I’ve gotten a few mails asking me how I’ve approached publishing my work, so I thought I’d write up a post about it. I’ll preface by saying I’m certainly no expert, and anything that’s worked for me might not work for someone else, and vice versa. I’m not an outlier or one of the run away success stories, but I am now making my full-time living as a writer, so some of my experiences may be helpful. These are a few things that I do.
1. The Writers’ Cafe on the KBoards forum. Every day for me starts with a few minutes there. It has a vast amount of information relating to pretty much everything you could encounter as a writer. It’s up to date, with discussions on changes to the playing field usually starting up within minutes of the announcement being made. There’s also regularly updated information on what marketing methods are working, and those that aren’t.
2. Editing. It’s expensive, but in my opinion vital. Find a good editor and start building a relationship with them. It’s important to have an objective set of eyes look over your work. Find an editor who isn’t afraid to be mean to you. When you publish your work, readers will find any problems that exist. Better to know about them when you have the opportunity to fix them. For me, this point extends through the whole range: developmental edit, line edit, and proof reading. I also have some alpha and beta readers look over things before and after the developmental edit. I’ve told them to be as mean as possible too!
3. Covers. Probably best to outsource this one, unless you’ve artistic ability and training in the necessary software. With time and effort I could probably reach a point where I could put together reasonable covers—I love playing around with photoshop as my mapping efforts should show—but they’ll never be as good as those created by full time designers/artists. My time is better spent doing what I do, and leaving the artwork to experts.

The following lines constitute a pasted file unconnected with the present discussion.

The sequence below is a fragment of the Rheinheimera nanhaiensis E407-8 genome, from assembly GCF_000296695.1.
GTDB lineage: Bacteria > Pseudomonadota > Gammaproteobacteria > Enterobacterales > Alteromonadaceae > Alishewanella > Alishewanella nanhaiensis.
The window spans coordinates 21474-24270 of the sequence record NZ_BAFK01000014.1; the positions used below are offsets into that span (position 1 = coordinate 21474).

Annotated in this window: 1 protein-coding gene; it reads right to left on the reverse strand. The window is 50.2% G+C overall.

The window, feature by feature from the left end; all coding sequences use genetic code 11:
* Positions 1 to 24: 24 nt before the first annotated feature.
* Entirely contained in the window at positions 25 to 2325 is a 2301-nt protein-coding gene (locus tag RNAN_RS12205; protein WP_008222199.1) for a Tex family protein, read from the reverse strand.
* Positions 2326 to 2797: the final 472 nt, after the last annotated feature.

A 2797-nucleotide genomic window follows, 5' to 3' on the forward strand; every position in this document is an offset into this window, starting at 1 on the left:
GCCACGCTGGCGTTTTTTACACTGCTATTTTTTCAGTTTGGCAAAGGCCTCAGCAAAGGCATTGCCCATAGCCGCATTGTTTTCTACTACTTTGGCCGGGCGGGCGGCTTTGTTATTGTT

4. Formatting. I’ve come to the opinion that ebook formatting (print is an entirely different matter) can be done by the writer. Learning the HTML coding and the process to format an ebook isn’t too difficult, and there is software now that will produce professional looking ebooks across the formats quite quickly. These make it far easier for me to react to any typos that have slipped through the net, and also update the front/back matter of the books when needed. I’ve learned how to manually code with HTML, and right now I’m experimenting with software called Vellum, which I’m hoping will speed and ease this process.
5. Distributing. Whether you choose to go exclusive with Amazon to take advantage of the benefits of Prime Borrowing (now also Kindle Unlimited, whatever it may mean for the future) and Countdown Deals, or make your book available everywhere you can is entirely up to you. I think there are good arguments on both sides, but I’ve chosen to make my books available in as many places as I can. The Writers’ Cafe is a good place to go to research people’s experiences of both options.
6. Advertising. As best I can tell, there’s no magic bullet on this one unfortunately. If you know of one, please tell me! I can keep a secret, honest! I’ve tried a few of the options here, and really can’t discount any even if I was disappointed with them at the time. They might not transfer into direct sales, but they may have a less visible effect on platform building and market exposure. It’s hard to say – a bit of a mystery to me really. Again, the Writers’ Cafe can educate on this, but trial and error will always be part of my approach, as what works for one doesn’t necessarily work for another. The genre you write in also comes into play heavily here.
7. Platform. I see my online presence as being a resource for people who read my books and want to know more, keep up to date, and get in touch. It’s a service for those who’ve already read them rather than a method of bringing more people in. Other people might approach this differently, which is perfectly valid, but this is the way I choose to position myself.
Finally, if you take your writing seriously, and want to make a career of it, the one piece of overarching advice I would give is professionalism. Create a professional product, and behave in a professional way. If you follow those two rules, I think you’re giving yourself the best possible start! (I hope!)
On reflection, I really should have mentioned building a personal mailing list under point 7, or in a point all of its own (I was going for a Seven Samurai/Magnificent Seven kind of vibe though!). This is important, and, I think, increasingly so. There are a number of services out there that you can use, many of which are free up to a certain number of subscribers. Conventional wisdom (see Kboards for more on this) suggests to get started building a list as early as possible – even before your first book is out. I use mine purely to notify subscribers when a new book is released.
From personal experience – when sending out a mail, make sure to double check the subject line has the correct title for the relevant book!